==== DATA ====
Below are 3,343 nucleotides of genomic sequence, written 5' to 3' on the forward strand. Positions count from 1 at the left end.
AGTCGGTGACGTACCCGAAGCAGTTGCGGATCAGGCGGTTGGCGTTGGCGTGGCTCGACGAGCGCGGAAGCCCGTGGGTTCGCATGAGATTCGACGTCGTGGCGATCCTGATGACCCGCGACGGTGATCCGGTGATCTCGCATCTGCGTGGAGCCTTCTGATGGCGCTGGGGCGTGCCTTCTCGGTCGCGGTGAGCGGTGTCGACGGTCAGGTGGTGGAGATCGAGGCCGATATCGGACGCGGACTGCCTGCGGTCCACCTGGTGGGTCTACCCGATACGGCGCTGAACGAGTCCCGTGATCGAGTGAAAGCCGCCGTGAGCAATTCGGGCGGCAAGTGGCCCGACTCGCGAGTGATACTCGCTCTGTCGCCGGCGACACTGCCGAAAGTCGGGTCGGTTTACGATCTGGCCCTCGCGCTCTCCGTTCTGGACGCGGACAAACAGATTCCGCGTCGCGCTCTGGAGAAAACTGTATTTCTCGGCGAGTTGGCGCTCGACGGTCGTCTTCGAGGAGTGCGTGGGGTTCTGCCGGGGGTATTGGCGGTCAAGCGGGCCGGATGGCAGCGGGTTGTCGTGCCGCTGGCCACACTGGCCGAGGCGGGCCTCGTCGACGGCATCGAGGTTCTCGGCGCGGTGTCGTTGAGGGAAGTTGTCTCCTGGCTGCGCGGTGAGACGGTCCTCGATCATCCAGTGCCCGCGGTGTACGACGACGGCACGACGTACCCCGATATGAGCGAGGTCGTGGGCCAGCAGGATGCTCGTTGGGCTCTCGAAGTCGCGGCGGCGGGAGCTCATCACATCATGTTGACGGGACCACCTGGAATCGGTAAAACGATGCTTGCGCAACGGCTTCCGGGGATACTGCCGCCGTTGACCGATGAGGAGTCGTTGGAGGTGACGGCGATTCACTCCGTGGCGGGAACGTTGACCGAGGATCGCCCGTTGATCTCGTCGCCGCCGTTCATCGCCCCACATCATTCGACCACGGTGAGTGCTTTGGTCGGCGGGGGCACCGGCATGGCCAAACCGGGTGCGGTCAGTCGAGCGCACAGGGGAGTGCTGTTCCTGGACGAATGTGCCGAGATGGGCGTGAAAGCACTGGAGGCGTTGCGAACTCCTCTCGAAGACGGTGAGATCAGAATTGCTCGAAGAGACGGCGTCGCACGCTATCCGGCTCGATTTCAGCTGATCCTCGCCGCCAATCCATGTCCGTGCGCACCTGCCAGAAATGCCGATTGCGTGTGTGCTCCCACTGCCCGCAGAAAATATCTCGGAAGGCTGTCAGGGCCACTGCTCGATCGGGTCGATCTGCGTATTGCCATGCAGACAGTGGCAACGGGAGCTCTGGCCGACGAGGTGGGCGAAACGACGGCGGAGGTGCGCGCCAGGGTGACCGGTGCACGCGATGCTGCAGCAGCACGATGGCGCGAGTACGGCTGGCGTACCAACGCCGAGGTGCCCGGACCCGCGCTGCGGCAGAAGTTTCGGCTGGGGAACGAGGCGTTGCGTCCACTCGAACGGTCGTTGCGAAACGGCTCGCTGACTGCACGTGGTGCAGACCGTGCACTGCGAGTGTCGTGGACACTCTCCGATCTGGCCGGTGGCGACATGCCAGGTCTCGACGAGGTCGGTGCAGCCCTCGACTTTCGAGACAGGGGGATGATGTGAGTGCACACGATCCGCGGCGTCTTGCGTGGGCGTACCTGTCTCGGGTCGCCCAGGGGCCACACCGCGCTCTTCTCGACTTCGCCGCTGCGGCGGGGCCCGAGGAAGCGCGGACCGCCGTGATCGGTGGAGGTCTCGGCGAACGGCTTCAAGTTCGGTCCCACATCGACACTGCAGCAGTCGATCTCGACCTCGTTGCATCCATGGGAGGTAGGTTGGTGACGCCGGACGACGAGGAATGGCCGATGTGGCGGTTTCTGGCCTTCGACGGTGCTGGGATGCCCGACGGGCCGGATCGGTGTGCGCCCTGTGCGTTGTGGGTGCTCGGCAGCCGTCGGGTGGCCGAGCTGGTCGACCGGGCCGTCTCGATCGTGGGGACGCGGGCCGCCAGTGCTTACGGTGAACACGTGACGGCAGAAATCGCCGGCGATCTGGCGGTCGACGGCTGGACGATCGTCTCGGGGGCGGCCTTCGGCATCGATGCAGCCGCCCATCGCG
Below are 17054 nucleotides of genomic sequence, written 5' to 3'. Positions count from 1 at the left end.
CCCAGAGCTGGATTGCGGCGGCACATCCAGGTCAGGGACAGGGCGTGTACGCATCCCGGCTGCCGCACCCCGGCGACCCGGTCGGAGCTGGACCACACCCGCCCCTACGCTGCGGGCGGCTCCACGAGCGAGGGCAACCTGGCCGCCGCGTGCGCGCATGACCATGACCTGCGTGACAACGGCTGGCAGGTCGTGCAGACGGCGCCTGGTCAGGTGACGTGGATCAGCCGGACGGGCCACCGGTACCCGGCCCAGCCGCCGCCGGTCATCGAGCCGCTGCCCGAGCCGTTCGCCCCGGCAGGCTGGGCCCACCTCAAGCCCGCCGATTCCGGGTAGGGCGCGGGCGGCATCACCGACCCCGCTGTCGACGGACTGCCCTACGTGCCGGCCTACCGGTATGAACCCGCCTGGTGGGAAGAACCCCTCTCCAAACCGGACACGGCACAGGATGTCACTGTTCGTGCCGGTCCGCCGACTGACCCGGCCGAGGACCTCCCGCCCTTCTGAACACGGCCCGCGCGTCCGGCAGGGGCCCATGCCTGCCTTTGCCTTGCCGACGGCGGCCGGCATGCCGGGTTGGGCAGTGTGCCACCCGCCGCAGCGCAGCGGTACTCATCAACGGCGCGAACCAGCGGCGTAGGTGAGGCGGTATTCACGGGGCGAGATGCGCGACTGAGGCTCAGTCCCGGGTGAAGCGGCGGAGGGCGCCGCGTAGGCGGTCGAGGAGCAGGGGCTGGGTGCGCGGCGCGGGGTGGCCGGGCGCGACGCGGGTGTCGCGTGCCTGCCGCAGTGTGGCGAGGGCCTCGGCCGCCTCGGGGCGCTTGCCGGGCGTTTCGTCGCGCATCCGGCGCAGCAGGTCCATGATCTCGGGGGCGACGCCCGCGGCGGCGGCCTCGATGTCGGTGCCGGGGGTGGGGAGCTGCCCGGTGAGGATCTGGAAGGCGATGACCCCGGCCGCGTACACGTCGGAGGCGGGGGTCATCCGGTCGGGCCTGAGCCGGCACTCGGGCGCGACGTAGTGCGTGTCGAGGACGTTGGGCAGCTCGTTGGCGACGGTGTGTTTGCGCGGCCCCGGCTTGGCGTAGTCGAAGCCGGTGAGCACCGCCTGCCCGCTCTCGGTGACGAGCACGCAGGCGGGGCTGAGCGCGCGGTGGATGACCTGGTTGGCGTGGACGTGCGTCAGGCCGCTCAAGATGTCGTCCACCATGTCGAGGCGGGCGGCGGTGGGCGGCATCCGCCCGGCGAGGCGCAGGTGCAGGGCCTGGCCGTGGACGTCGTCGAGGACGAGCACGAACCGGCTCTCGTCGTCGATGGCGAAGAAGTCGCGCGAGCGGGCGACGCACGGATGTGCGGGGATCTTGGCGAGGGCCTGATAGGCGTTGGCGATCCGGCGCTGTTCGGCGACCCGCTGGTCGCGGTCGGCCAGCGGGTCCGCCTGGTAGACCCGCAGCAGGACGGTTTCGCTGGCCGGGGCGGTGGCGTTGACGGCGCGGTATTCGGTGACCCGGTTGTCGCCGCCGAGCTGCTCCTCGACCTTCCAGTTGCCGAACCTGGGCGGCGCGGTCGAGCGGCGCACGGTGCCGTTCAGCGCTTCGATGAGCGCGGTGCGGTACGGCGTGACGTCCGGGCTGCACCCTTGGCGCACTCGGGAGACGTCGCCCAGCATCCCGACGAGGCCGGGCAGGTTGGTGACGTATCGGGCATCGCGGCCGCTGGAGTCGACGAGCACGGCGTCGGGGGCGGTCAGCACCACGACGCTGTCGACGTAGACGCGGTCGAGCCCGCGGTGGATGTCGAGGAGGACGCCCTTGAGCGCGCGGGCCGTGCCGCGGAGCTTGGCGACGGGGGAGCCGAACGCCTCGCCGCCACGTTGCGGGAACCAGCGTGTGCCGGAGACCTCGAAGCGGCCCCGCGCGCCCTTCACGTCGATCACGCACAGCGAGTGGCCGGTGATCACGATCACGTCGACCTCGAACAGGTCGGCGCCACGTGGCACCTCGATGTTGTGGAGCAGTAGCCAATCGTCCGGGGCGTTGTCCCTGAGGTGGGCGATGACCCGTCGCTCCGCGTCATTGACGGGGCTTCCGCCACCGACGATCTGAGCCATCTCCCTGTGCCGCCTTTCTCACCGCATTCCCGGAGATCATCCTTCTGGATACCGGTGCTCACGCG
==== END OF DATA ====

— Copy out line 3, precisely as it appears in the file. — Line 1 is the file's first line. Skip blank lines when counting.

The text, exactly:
Below are 17054 nucleotides of genomic sequence, written 5' to 3'. Positions count from 1 at the left end.